, April 8, 2007


[Rachel's introduction: The Himalayan kingdom of Bhutan is about to create a constitutional obligation for its citizens to preserve the environment, the first nation to do so. The new approach is based on the precautionary principle, the polluter pays principle, and maintenance of intergenerational equity.]

By The Indo-Asian News Service

As the world community struggles to come to grips with global warming and climate change, the small Himalayan kingdom of Bhutan may be about to show the way ahead.

Bhutan is set to become the first nation in the world where the citizens will have a constitutional obligation to preserve the environment, according to the United Nations Environment Programme (UNEP).

As representatives from 24 nations of Asia gather in the Bhutanese capital Thimphu on Tuesday to mark the 20th anniversary of the Montreal Protocol on Ozone, the Bhutan government will clearly create a landmark in the international drive to protect the environment.

The government of Bhutan has made environmental protection a centrepiece in its development agenda. Article 5 of the constitution emphasises the need for every citizen of the country to protect the environment, conserve its rich biodiversity and prevent ecological degradation including noise, visual and physical pollution through the adoption of environment friendly practices and ethos.

The article also allows the parliament to enact environmental legislation and implement environmental standards and instruments based on the precautionary principle, polluter pay principle, maintenance of intergenerational equity.

Bhutan has thus become the first state to ensure sustainable use of natural resources and reaffirm the sovereign rights of the state over its own biological resources and also that natural resources are used in a way that benefits present and future generations.

The key drivers promoting intergenerational equity are the protocol's precautionary approach i.e., take preventative action to avoid damage to the ozone layer, and elimination of use of ozone depleting chemicals in a cost-effective manner.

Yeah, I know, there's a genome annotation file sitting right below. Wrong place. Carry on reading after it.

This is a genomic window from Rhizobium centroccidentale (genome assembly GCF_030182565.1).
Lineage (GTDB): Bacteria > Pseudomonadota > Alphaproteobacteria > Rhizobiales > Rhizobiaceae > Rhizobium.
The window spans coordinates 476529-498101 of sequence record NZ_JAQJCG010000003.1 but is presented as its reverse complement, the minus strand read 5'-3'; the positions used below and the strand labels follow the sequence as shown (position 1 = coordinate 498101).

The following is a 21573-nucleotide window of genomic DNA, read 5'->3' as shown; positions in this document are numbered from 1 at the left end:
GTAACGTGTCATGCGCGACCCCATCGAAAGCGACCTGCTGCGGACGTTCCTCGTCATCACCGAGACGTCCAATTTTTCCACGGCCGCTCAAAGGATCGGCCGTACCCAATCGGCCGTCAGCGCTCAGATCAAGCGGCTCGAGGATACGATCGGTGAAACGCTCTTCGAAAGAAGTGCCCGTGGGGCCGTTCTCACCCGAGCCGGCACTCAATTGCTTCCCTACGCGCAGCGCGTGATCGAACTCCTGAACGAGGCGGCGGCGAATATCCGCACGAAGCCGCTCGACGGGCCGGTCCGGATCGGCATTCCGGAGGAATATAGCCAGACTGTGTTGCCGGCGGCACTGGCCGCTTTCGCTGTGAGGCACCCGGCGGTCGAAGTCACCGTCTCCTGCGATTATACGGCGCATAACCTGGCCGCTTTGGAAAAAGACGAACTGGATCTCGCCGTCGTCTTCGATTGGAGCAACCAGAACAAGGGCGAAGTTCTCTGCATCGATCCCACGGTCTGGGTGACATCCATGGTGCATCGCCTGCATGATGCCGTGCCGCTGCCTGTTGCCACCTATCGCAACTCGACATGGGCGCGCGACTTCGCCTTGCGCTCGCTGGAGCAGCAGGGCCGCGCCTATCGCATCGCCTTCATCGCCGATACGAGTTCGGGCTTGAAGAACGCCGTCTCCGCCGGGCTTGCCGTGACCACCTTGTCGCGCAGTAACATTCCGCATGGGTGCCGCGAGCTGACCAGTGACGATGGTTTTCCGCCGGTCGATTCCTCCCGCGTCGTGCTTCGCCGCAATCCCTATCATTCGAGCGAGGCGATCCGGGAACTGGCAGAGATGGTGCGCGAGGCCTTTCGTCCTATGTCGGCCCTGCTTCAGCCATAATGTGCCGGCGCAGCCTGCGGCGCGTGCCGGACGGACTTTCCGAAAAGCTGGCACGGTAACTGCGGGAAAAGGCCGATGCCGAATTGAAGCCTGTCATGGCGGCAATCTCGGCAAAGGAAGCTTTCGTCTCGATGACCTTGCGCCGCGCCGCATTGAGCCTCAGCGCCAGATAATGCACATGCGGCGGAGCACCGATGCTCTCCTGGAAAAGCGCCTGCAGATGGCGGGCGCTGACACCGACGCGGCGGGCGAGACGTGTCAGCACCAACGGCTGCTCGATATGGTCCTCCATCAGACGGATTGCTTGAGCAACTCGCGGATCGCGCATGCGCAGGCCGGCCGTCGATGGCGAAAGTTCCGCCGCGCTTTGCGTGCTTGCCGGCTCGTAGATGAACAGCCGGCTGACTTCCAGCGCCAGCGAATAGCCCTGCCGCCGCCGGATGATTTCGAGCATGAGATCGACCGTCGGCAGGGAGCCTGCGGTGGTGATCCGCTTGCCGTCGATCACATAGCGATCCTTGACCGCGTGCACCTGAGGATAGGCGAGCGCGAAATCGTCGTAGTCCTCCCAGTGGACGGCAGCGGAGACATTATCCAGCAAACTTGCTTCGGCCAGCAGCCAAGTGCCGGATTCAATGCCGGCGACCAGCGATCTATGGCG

By phasing out the production and consumption of ozone depleting chemicals, the governments, industries and individuals involved are contributing to the reduction of the number of skin cancer, cataracts, and diseases caused by impaired immunodeficiency responses caused by excess UV radiation.

"As the ozone layer takes several decades to recover, this means that the actions we are taking now will protect the health of generations to come," says Rajendra Shende, head of the OzonAction Unit of the United Nations Environmental Programme (UNEP).

The UNEP has planned year-long activities to mark the 20th anniversary of this crucial treaty, which has become one of the landmarks of the global fight to protect environment and is a rare example of a global treaty that is working, unlike say the Kyoto Protocol.

"Our combined efforts to comply with the Montreal Protocol are bringing the ozone layer back to the healthy state in which we found it when it was handed over to us by our parents. We owe it to our children and grandchildren to transmit the best possible environmental legacy to them. These actions are leading to the recovery of the ozone layer and allowing to help us hand it over to our next generation," Shende told IANS just before leaving for Thimphu.

Shende underlines the fact that the Montreal Treaty has not only met its targets for protection and restoration of the ozone layer, but that the Montreal pact is also leading to contribution in the battle against global warming.

"From 1990 to 2010, actions taken by governments to fulfill their obligations under the Montreal Protocol have led to a reduction of nearly 8 gigatonnes of carbon dioxide in the environment; In comparison, the Kyoto Protocol measures have led to a fall in CO2 by only 2 gigatonnes," says UNEP's executive director Achim Steiner.

Copyright 2007